VISUALLY RELATED LEARNING PROBLEMS
VISION – A possible reason why people have reading or learning difficulties OR are labeled A.D.D., A.D.H.D., or dyslexic.
The above are all terms that describe the symptoms or the outcome of a problem. These are not terms that describe the causative factor or the deficit.
For instance: When someone has the sniffles and watery eyes, should we automatically put them on antibiotics, antihistamines or decongestants, or label them as sick? OR do we first try to find the cause of this symptom? Is it a virus, bacterial cold, allergy, dust, emotional crying, physical pain, ate something spicy or did they just come in from the cold outdoors into a warm building?
Ask WHY!! What is the underlying cause? Is it an emotional, chemical or nutritional imbalance? Or are they physically challenged or mentally impaired? Could they have a sensory problem such as tactile defensiveness, motor overflow, speech or auditory impairments or a VISUAL IMBALANCE?
VISUAL EFFICIENCY AND VISUAL PERCEPTION
VISUAL EFFICIENCY – Are the eyes anatomically and physically capable of performing the visual task at hand?
DO WE HAVE THE TOOLS? – Deals with sight, coordination, tracking, focusing, and color perception.
1. Sight (Optical) – The ability to see clearly. 20/20 vision is the ability to just make out a 5/16” target at 20 feet. Nearsightedness, farsightedness, and astigmatism.
a. Nearsightedness (myopia) is the condition where objects at a distance are blurry, but near sight is good.
b.Farsightedness (hyperopia) is the condition most important with children. Easier to see objects at a distance than it is to see them up close. Small prescriptions ARE significant.
c.Astigmatism is a condition where objects are seen as visually distorted or skewed.
Symptoms – Variable working distance, blurry vision especially later in the day, one eye turns in or wanders, problems copying from the board to paper, near vision blur and poor near point work.
Summary – Nearsighted people are the best visual learners. Farsighted people have the most problems with visual learning.
2. Coordination (Eye teaming) – How well do our eyes turn inward and outward together. Six muscles per eye that align and keep the two eyes together to prevent double vision and achieve 3D vision.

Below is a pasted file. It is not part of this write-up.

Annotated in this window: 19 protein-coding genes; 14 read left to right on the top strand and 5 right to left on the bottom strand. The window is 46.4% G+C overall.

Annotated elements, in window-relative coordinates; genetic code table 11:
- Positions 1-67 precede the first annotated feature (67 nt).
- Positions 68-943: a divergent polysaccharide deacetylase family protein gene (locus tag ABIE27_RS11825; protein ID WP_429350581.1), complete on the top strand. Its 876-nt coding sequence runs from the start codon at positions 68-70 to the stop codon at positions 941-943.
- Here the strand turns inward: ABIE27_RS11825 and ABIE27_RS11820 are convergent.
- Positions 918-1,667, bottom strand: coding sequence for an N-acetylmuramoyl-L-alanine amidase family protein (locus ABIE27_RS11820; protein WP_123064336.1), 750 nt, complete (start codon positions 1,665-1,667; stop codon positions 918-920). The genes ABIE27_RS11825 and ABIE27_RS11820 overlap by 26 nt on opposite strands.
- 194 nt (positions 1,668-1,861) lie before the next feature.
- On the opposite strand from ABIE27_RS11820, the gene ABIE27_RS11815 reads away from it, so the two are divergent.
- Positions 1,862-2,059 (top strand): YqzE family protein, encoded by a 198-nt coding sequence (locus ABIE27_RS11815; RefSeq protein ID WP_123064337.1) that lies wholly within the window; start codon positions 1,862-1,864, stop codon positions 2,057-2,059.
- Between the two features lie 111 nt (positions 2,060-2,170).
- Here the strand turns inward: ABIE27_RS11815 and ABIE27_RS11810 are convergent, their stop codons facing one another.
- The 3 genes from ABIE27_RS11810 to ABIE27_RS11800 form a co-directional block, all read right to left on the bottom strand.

a. Tropia – Eyes ARE physically turned in or out or up or down.
b. Phoria – Eyes have the TENDENCY to be turned in or out or up or down.
c. The ability for the eyes to have the stamina to work together for long periods of time.
Reversals, transpositions, re-read lines/words, omit lines/words, problems copying from board to paper, loss of place, double vision, inattentiveness, rubbing eyes, eyes water, and blurriness.
3. Tracking – The ability of the eyes to follow a line of print and move continuously together. Side to side eye movements.
a. Pursuit movements. This is the smooth following motion of the eyes. They are only capable of this when they are following a moving target.
b. Saccadic movements. This is the short bursts of motion as the eyes move from one point to another. Jerky re-fixation eye movements.
Head moves with reading, re-reads/loses place, uses finger as a marker, writes up or downhill, turns the book or paper, fine motor control problems, sloppy handwriting, problems catching or hitting a ball, problems riding a bicycle.
4. Focus or Accommodation – The ability to adjust your eyes to keep your sight clear at all distances. Relaxing and working the eyes for clear sight.
a. Is the ability of the eyes inadequate, does it spasm or too much or no flexibility? Each eye has a lens and a muscle that controls it to adjust for clear sight. If either the lens or the muscle are not working properly, you will not be able to see clearly or adjust your sight quickly enough to read comfortably.
b. Presbyopia – Think about people over age “40” who have to wear reading glasses or bifocals. What happens if they try to read without their glasses? They will not be able to read comfortably or they will not be able to read at all. Should they be classified as learning disabled or dyslexic?
Blurry sight far and/or near, variable working distance, headaches, short attention spans, avoidance of near point tasks, problems copying from the board, holding things too close, fatigue at the end of the day, rubbing the eyes, and the eyes watering.
5. Light/color/glare – The ability to distinguish the entire visible light spectrum and be comfortable with its intensities. We must also be concerned about ultraviolet light and infrared
a. Are they color deficient? Very important in the primary grades.
b. The correct type of lighting. Flourescent versus incandescent versus sunlight.
c. Computer screens, black boards, white boards, overheads and Xerox sheets.
d. Glare from the side and ceiling lights.
e. Syntonics: color light stimulation which either turns on or off visual mal-adaptation.
Wrong color naming, inability to follow instructions in the first few grades, fatigue, irritability, short attention span, blinking, squinting, watery eyes, red eyelids, pink eye, headaches or eye aches.
VISUAL PERCEPTION – The meaningful interpretation of what you see.
Deals with the processes of: laterality-directionality, visual analysis skills, visual memory, visual integration, and therapeutic light.
1. Spatial Awareness – ability to locate items in relationship to one another. Laterality (internal) and directionality (external), right/left awareness, reversals and transpositions.
was/saw, (b,d,p,q), writing backwards from right to left, or reading one line left to right and the next line right to left.
2. Visual Analysis Skills: